Opinion: Kony 2012 film is start, but not the end

The organization Invisible Children has started a movement using a film about Joseph Kony, a war criminal who has been indicted by the International Criminal Court for crimes against humanity. The organization, which encourages humanitarian action in Uganda, has said it wants to make Kony more infamous for his crimes.
Courtesy Photo

By Joshua Madden
A&E Editor

Anyone with a Facebook account spent much of last evening watching their Facebook news feed blowup with reposts of the “Kony 2012” film made by Invisible Children.

The film seeks to raise awareness of the events in Uganda to eventually bring Joseph Kony, the leader of the Lord’s Resistance Army, to justice for his crimes against humanity.

The Lord’s Resistance Army (known more commonly as the LRA) is a resistance group that arose of out of the civil conflict in Uganda. The LRA has been designated as a terrorist group by the United States federal government, in large part due to their role in the ongoing genocide in the region. The group is estimated to still have about 2,000 members — many of them children forced into roles as soldiers — although this is a remarkable decrease from the numbers that the group once had.

It’s not necessarily a bad goal to have, although it does make me nervous that the means to that goal are so unclear. Are we supposed to encourage an increase of the American military presence in the region? Are we supposed to begin working in the surrounding area where Kony and the LRA are often based out of?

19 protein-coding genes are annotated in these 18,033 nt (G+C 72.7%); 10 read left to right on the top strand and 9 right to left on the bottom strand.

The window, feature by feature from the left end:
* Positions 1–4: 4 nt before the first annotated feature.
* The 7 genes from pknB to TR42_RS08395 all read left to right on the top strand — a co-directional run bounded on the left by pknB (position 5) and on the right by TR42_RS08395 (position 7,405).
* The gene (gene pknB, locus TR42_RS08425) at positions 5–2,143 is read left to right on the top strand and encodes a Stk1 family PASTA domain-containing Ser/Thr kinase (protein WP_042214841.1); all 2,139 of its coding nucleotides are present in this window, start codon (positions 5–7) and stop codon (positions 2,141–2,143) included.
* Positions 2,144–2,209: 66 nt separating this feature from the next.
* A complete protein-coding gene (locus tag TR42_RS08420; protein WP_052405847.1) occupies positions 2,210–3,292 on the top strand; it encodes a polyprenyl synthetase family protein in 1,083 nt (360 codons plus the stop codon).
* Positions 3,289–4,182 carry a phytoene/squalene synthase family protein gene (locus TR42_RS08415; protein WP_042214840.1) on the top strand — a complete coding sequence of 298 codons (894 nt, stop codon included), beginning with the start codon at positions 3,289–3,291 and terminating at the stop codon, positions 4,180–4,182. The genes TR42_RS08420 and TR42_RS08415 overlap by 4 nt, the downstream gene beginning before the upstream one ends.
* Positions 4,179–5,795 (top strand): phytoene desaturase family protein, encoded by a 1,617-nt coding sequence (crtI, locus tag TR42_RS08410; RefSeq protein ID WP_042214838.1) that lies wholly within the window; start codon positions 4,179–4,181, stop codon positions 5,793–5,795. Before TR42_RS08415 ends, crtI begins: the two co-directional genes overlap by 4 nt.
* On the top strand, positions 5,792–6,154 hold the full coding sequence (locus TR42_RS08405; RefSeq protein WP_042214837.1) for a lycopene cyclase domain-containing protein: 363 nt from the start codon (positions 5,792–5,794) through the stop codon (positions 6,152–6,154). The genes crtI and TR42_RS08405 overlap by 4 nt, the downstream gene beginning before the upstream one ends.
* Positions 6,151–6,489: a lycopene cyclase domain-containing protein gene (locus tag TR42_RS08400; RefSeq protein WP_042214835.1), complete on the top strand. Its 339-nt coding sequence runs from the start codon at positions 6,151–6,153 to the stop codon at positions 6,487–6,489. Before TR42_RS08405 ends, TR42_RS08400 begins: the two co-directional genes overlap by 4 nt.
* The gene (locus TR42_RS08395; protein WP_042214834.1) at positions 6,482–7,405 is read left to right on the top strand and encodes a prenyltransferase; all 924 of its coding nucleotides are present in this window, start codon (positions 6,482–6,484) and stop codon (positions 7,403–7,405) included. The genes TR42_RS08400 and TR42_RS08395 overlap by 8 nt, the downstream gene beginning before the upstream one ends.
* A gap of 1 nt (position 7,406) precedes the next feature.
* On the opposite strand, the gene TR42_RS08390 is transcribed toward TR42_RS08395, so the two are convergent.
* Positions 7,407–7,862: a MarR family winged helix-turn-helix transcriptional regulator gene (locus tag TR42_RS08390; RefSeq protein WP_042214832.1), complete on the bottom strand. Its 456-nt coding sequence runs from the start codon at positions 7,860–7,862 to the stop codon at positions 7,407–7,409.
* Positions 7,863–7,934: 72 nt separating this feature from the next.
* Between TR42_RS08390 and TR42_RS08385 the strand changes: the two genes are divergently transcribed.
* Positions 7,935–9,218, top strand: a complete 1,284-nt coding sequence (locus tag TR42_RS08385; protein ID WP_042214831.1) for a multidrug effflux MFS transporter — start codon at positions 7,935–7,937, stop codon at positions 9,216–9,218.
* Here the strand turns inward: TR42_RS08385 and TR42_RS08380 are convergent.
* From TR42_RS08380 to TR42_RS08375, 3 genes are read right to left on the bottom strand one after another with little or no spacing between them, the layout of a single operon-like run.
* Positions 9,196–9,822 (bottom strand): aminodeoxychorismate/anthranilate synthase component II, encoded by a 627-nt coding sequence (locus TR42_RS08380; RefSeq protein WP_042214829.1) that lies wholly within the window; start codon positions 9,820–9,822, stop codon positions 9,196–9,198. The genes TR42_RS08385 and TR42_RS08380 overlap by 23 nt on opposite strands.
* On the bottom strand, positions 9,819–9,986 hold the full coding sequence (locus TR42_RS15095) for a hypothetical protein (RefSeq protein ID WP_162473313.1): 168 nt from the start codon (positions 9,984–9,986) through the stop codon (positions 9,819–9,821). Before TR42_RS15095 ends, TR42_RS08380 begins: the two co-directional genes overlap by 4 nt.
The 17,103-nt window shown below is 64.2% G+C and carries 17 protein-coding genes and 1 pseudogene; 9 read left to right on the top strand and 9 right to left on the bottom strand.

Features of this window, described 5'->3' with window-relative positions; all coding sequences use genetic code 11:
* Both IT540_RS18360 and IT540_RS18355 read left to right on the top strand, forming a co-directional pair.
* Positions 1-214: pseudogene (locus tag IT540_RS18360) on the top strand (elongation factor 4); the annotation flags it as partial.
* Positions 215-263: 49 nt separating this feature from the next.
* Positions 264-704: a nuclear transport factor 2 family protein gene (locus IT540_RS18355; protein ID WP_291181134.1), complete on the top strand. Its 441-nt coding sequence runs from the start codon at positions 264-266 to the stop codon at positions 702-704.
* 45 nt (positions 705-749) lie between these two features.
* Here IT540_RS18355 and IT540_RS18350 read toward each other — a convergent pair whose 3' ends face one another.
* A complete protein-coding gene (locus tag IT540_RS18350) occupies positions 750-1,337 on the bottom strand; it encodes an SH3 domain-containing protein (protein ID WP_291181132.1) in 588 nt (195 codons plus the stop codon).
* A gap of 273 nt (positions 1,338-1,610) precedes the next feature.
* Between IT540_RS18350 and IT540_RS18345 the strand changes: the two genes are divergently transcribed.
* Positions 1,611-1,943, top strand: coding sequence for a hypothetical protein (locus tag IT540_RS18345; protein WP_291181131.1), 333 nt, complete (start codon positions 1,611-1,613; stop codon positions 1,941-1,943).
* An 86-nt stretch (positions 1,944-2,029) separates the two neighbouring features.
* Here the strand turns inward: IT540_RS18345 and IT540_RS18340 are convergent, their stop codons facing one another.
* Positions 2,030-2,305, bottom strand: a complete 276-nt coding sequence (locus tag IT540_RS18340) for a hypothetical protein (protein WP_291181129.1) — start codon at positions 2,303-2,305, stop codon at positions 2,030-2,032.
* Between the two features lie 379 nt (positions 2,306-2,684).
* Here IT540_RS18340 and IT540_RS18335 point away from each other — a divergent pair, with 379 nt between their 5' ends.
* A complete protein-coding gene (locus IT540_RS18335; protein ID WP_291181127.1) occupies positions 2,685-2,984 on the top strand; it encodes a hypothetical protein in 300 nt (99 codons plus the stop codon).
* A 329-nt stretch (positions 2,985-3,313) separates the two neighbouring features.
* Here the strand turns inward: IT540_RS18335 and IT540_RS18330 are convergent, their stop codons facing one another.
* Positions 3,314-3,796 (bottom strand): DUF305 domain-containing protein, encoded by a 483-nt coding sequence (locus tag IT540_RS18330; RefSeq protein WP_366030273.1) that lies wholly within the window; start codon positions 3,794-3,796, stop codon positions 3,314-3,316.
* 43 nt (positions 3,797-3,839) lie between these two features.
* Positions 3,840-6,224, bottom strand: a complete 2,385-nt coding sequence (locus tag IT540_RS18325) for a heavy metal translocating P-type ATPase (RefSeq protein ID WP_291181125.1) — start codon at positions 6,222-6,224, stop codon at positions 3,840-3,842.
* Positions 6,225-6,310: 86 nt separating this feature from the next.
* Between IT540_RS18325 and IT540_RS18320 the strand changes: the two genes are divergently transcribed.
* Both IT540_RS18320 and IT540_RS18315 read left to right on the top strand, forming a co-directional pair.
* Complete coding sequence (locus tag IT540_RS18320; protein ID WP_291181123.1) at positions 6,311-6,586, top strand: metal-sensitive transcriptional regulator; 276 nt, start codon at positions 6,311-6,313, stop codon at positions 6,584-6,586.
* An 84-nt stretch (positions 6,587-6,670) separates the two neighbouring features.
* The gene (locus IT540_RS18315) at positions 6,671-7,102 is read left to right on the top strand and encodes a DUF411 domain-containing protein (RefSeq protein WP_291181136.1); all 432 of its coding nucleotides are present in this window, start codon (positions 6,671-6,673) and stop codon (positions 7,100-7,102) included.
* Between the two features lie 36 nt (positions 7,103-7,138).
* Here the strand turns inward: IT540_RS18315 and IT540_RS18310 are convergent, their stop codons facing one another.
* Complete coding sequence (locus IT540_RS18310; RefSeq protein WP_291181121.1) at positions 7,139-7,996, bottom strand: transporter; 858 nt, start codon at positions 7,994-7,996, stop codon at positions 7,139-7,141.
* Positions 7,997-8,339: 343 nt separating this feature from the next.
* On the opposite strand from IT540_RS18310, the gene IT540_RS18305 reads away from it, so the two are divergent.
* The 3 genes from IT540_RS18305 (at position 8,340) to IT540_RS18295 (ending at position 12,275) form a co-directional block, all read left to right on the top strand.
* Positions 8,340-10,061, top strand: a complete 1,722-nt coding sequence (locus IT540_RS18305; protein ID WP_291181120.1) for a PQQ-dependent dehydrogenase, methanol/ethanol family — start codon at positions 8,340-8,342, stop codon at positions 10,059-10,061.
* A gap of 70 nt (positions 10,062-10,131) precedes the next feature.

These are questions that go relatively unanswered by the “Kony 2012” film.

I think that my friends on Facebook who are reposting the “Kony 2012” are well-intentioned, but they need understand that most of them are doing this somewhat blindly. International affairs — particularly when you get military force of any size involved — are complicated. It is not something that can be contained in a 29-minute video.

In fairness to the Invisible Children movement and the makers of the film, I don’t think that was their intention. “Kony 2012” was not meant to be the end-all, be-all source for Ugandan policies, but I wish they would have made that more clear.

Why couldn’t the video recommend books to read, classes to take or people to talk to? I’m not talking about people to lobby — the video does plenty of that — I’m talking about finding people to discuss the issues with.

An informed populace is a stronger populace. Before you lobby for a policy because of a film you’ve seen, you might want to look at what you’re actually lobbying for.